Ant-Woman in the Jungle

Caitlyn Gillespie recently completed her M.S. at the University of Nebraska-Lincoln, where she studied how local and landscape conditions influence stopover habitat decisions of migratory shorebirds.  Since graduating, she's continued to contribute to research projects at UNL while exploring avenues for communicating science to a diversity of audiences.
By: Caitlyn Gillespie

“If I were Ant-Woman, I don’t think I’d fight crime. I think I’d totally be going down there to see what they were doing.”

Erica Parra, an undergraduate researcher from California State University, is smiling as she pages through photos of ants on her computer. Yesterday, she spent part of the afternoon, along with her labmates, screaming at a televised soccer game in the corner of the dining room, but today she’s sitting at a lab bench, a battered field notebook on the table nearby. With long wavy black hair, a nose ring, and a colorful tattoo on her upper arm, Erica is a former art-student-turned ecologist who is determined to figure out how ant life varies under a messy cover of leaves and sticks on the tropical forest floor.

Erica is a first-generation college student from Los Angeles, the daughter of Mexican immigrants who she said would have preferred she work a little closer to home. But since an ecology class inspired her to change her major three years ago, Erica’s passion for ant biology has brought her all the way to Costa Rica, where she can explore the spectacular array of ant species that live in the tropics.

“I was so excited!” she says, reflecting on her first opportunity to try an independent research project at La Selva Biological Station three summers ago. She’s been coming back to the station every year since then, and for an ant enthusiast, it’s easy to see why.   Here, where biodiversity seems to seep out of every available inch of ground, airspace, tree trunk, or puddle, the three-feet square plots where Erica does her experiments all have the potential to house not just one six-legged life form, but dozens. And they are certainly not all the same.

It turns out that the mess of cast-off leaves and sticks underneath the canopy—referred to as “leaf litter”—is actually quite variable. Leaf litter provides habitat for ant species, which are important for a number of ecological processes in the rainforest, but the depth and compaction of leaf litter changes as leaves decay or are disturbed by passing animals. Erica is curious to know whether the changing conditions in the leaf piles influence how many ant species are able to nest there.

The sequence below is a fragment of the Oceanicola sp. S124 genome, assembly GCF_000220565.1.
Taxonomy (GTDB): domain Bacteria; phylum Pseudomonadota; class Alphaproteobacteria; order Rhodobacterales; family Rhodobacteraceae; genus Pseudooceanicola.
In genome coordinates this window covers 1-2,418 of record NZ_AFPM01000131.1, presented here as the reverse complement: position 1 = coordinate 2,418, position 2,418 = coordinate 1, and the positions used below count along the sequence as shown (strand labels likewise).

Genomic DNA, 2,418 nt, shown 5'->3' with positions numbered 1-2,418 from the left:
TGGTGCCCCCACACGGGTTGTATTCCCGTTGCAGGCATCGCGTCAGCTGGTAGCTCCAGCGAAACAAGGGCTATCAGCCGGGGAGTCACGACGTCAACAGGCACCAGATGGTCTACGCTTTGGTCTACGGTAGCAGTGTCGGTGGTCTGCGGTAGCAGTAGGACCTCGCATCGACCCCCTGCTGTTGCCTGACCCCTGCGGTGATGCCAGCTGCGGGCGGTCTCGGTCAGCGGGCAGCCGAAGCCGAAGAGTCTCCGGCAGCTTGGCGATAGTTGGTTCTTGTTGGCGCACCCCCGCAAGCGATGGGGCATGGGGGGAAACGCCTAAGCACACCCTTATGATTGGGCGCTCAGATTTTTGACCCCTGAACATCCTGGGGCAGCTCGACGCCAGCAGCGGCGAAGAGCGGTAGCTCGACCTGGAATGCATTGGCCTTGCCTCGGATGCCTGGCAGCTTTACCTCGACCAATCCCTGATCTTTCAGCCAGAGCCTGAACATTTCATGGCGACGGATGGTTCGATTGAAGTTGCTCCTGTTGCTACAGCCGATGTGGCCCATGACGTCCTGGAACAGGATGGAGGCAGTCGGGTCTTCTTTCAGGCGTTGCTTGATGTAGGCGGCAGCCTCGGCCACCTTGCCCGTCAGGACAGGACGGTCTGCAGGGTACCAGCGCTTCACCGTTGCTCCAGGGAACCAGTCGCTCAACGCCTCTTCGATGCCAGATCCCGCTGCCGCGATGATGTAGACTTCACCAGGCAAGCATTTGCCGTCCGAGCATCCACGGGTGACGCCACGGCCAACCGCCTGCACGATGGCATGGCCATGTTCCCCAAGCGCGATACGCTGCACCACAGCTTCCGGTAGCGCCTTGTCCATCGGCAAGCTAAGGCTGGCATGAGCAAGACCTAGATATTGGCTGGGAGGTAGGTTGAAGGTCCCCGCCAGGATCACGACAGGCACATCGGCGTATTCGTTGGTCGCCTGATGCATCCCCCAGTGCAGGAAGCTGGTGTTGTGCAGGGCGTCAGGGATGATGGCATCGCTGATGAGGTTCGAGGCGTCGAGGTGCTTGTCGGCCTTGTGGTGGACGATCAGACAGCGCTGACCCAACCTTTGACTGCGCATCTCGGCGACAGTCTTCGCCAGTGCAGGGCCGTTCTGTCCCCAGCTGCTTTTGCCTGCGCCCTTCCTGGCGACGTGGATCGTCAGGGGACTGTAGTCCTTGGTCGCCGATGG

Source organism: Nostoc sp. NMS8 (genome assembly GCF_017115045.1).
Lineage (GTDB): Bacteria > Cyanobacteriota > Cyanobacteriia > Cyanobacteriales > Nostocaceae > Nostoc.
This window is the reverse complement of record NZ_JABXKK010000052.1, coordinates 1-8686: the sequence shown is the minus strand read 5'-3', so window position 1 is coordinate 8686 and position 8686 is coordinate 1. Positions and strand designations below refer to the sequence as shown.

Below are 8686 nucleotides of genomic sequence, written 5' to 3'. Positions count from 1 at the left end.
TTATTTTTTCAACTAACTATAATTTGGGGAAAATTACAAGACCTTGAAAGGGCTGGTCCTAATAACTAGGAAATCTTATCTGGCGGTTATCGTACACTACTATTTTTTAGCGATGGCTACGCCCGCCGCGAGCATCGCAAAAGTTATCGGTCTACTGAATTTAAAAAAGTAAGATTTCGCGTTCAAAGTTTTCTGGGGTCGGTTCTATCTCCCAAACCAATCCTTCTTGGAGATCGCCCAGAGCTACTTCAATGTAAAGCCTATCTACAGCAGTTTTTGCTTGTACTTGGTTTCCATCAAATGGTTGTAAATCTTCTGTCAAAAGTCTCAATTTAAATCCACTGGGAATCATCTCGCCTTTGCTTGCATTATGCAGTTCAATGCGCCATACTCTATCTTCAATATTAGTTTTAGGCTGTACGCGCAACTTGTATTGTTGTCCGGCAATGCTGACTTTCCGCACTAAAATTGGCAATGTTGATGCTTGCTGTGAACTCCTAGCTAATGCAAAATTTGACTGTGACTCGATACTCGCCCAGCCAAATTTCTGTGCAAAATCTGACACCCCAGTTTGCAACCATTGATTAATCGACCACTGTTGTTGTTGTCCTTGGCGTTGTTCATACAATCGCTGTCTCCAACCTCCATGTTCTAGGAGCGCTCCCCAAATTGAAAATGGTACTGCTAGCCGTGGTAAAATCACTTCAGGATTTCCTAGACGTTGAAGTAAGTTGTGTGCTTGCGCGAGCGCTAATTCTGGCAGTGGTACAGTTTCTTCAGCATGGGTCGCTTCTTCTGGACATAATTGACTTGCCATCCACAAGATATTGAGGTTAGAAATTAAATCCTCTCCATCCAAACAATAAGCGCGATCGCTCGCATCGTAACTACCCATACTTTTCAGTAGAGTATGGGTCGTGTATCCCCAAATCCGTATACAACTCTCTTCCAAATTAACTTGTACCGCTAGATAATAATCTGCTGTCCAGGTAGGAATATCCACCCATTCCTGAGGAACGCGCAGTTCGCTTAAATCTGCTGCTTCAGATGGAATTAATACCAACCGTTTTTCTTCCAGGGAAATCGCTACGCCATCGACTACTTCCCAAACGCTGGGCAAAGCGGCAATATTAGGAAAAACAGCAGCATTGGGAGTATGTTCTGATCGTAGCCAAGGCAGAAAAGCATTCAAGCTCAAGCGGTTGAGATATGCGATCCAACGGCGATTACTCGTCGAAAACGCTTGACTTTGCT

Erica agrees to show me where she’s set up her plots, and so we don our backpacks and head out into the forest. On our way, she asks if I want to take a look out at the river, on the other side of the trail. While I’m pondering the misty fog rising up over the current and the wide, graceful tree limbs arching over the bank, my companion is instead crouching close the ground, delighted by the line of army ants just beside our muddy boots.

“I’m going to SnapChat these bitches,” she says, taking out her phone.

Erica’s plots are scattered close to the trail, and she lifts the protective screen off of the top of one so that I can see what’s going on beneath. An uneven layer of soggy leaves covers the ground, and on this plot she’s tacked down a thin layer of black mesh to further compress the leaf mélange. She’s attempting to mimic the process by which passing animals, such as peccaries, may trod on the fragile ant habitat, compacting and changing the depth of the layers below.

Erica thinks that where the leaf litter is deep, the temperature is more consistent, making the piles more hospitable places for ants to nest. To test the idea, she spends much of her time squatting next to a leaf pile, peeling back the sheets of debris in hopes of discovering ants wrapped cozily within the folds of a wet leaf or woody splinters of a small stick. As we’re examining the plot in front of us, she picks up a small twig and begins snapping it into one-inch pieces, showing it to me. She finds lots of tiny ant colonies living in sticks just like this one, but this time we’ve drawn a blank.

There are other ants around, though—Erica gleefully takes out a pair of tweezers and grabs a bullet ant off of a tree for closer inspection. Bullet ants are named for the painfulness of their stingers, and most researchers at La Selva take care to avoid provoking their retaliation. Recently, an artist visited the station looking for subjects to pose for photos while getting stung by one. Erica says she at first just wanted to watch, but then volunteered.

“It smells like garlic—can you smell that?” She smiles and gestures for me to come closer, but I hesitate a second. I’m clearly not as fearless as the woman holding the creature out to me, and as I watch the angry bullet ant thrash and squirm in protest, I’m not particularly eager to stick my nose right next to it. I ask her why she faced the stabbing pain of retribution from this one-inch little monster, just for a photograph.

She shrugs it off and laughs a little. “Just because.”


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